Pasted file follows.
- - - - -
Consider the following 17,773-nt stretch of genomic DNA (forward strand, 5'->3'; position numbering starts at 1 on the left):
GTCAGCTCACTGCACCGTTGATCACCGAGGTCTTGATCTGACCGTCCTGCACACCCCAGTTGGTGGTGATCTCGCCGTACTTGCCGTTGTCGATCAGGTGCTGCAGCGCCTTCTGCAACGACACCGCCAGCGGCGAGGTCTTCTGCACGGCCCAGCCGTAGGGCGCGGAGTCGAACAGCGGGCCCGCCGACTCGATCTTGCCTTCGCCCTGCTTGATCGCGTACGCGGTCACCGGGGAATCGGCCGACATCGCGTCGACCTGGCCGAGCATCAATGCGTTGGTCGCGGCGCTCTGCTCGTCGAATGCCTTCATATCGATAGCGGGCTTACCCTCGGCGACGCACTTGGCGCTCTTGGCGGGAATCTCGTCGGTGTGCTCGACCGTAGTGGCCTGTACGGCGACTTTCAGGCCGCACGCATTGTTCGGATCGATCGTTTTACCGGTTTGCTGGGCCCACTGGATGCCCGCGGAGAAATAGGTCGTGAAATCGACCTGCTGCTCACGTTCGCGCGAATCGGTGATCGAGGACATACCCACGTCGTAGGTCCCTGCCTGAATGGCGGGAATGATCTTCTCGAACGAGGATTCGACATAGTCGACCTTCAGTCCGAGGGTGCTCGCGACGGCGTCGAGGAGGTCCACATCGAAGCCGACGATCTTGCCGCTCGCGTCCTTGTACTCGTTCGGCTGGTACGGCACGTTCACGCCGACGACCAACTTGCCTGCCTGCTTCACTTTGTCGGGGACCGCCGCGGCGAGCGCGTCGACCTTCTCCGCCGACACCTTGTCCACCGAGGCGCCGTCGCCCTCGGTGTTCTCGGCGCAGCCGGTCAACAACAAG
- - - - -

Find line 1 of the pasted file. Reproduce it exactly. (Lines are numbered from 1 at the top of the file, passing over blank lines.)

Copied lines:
Consider the following 17,773-nt stretch of genomic DNA (forward strand, 5'->3'; position numbering starts at 1 on the left):